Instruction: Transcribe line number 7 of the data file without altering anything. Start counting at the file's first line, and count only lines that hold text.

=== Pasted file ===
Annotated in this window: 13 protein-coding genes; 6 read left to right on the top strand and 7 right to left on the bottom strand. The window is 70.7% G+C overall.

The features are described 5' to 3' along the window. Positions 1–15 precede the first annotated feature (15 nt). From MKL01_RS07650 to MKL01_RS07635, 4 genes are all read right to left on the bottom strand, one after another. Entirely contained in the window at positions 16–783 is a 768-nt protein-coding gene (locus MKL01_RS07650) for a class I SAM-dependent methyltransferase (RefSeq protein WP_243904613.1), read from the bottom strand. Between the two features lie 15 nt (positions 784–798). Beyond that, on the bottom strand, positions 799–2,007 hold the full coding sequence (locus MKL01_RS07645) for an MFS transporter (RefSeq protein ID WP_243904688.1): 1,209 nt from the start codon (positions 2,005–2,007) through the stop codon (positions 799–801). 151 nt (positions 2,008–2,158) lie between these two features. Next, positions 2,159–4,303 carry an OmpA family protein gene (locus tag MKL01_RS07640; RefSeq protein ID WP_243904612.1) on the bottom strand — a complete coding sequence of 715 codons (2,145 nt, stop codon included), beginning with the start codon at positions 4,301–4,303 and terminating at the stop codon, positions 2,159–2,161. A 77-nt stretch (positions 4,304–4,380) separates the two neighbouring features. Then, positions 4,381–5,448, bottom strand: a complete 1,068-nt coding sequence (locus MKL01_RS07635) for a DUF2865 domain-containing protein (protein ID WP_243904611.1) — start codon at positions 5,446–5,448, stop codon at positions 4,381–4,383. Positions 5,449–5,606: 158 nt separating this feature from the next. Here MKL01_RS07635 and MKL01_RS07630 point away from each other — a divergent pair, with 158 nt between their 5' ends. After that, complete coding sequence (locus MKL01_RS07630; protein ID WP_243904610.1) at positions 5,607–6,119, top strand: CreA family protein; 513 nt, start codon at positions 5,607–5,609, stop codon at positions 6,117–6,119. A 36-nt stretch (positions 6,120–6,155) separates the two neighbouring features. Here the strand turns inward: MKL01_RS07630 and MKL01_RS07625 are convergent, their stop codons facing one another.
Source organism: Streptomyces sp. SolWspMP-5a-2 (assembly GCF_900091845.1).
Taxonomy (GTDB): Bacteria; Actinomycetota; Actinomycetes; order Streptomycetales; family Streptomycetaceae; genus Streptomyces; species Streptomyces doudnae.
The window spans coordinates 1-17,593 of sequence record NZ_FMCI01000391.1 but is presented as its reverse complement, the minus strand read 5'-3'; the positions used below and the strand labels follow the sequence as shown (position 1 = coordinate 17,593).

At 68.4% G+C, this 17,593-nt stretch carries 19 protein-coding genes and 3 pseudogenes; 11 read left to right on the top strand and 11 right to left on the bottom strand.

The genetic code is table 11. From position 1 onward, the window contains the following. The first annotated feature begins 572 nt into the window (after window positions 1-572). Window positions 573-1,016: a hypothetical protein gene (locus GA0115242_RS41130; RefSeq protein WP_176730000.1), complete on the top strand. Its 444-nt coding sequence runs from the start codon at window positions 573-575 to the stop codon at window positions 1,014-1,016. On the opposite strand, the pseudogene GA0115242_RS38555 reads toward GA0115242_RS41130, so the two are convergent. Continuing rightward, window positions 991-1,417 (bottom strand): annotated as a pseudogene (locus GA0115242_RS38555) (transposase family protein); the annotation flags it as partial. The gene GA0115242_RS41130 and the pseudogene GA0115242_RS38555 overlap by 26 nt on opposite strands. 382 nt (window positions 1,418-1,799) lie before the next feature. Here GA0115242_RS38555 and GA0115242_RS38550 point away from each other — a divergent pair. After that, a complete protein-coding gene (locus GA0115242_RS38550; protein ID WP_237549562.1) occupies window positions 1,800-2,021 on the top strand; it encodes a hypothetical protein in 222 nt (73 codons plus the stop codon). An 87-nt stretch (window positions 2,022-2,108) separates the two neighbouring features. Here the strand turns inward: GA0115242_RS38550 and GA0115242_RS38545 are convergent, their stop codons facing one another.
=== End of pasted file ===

The genetic code is table 11. From position 1 onward, the window contains the following. The first annotated feature begins 572 nt into the window (after window positions 1-572). Window positions 573-1,016: a hypothetical protein gene (locus GA0115242_RS41130; RefSeq protein WP_176730000.1), complete on the top strand. Its 444-nt coding sequence runs from the start codon at window positions 573-575 to the stop codon at window positions 1,014-1,016. On the opposite strand, the pseudogene GA0115242_RS38555 reads toward GA0115242_RS41130, so the two are convergent. Continuing rightward, window positions 991-1,417 (bottom strand): annotated as a pseudogene (locus GA0115242_RS38555) (transposase family protein); the annotation flags it as partial. The gene GA0115242_RS41130 and the pseudogene GA0115242_RS38555 overlap by 26 nt on opposite strands. 382 nt (window positions 1,418-1,799) lie before the next feature. Here GA0115242_RS38555 and GA0115242_RS38550 point away from each other — a divergent pair. After that, a complete protein-coding gene (locus GA0115242_RS38550; protein ID WP_237549562.1) occupies window positions 1,800-2,021 on the top strand; it encodes a hypothetical protein in 222 nt (73 codons plus the stop codon). An 87-nt stretch (window positions 2,022-2,108) separates the two neighbouring features. Here the strand turns inward: GA0115242_RS38550 and GA0115242_RS38545 are convergent, their stop codons facing one another.